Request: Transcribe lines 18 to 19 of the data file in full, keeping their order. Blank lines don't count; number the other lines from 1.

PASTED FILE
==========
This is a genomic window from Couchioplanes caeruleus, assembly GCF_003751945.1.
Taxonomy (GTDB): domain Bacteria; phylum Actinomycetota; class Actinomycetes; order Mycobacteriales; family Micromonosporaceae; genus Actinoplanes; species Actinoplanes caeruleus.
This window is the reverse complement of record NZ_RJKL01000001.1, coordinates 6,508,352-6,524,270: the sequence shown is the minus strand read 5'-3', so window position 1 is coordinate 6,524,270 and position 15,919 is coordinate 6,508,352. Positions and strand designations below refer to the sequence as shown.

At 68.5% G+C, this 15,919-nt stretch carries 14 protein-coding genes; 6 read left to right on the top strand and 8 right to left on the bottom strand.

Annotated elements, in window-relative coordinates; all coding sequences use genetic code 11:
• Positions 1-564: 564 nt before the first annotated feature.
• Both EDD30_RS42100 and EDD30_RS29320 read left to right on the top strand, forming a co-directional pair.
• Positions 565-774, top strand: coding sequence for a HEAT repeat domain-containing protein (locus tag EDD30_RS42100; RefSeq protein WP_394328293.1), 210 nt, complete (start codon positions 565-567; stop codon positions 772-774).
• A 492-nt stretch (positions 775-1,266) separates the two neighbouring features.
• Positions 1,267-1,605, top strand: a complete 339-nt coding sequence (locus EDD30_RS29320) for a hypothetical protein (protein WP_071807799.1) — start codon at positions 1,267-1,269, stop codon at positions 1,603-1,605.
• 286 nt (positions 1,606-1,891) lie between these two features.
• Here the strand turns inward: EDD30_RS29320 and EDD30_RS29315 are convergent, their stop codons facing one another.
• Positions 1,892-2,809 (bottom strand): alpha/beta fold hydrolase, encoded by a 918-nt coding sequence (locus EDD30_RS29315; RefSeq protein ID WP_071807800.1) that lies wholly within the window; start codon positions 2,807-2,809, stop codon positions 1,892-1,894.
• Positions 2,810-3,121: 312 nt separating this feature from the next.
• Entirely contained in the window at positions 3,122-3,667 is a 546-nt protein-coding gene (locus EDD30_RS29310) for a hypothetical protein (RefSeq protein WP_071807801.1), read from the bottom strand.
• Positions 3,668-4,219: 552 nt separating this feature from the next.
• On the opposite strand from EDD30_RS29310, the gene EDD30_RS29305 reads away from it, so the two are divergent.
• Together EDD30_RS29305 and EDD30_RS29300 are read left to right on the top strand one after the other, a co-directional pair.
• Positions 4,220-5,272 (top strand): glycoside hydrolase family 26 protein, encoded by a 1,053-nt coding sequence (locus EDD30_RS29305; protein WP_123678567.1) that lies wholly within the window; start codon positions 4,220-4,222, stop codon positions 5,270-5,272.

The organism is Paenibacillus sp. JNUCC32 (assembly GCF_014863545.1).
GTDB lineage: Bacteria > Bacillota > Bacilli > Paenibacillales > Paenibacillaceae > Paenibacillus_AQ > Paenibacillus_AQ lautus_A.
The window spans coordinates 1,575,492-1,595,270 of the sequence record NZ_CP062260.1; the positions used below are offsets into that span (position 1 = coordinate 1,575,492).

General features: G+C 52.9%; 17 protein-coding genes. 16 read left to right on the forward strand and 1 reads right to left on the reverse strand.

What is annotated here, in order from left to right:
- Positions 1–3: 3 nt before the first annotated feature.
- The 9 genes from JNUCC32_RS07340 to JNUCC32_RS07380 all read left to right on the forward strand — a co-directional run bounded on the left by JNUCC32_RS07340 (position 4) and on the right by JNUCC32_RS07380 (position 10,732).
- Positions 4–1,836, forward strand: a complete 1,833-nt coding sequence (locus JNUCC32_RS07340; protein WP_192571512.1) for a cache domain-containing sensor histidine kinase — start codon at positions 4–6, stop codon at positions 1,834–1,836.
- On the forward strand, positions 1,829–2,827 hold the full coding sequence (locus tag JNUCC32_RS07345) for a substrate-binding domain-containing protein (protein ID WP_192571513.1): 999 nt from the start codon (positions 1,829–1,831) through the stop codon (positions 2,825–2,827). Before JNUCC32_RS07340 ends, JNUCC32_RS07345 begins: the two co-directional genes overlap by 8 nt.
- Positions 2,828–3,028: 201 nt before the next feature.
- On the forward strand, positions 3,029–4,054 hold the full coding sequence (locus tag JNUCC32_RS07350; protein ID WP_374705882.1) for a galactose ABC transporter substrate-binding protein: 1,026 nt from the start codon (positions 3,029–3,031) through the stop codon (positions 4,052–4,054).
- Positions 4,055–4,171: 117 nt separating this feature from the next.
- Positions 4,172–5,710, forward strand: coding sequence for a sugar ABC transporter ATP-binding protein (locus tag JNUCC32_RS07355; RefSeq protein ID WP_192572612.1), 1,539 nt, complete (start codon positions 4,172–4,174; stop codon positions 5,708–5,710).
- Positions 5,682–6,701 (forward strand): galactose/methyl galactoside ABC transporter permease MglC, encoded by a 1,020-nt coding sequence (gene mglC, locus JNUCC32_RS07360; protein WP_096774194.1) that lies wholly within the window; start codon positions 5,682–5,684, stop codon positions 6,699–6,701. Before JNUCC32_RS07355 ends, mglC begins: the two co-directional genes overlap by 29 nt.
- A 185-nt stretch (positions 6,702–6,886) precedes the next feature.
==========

• Together EDD30_RS29305 and EDD30_RS29300 are read left to right on the top strand one after the other, a co-directional pair.
• Positions 4,220-5,272 (top strand): glycoside hydrolase family 26 protein, encoded by a 1,053-nt coding sequence (locus EDD30_RS29305; protein WP_123678567.1) that lies wholly within the window; start codon positions 4,220-4,222, stop codon positions 5,270-5,272.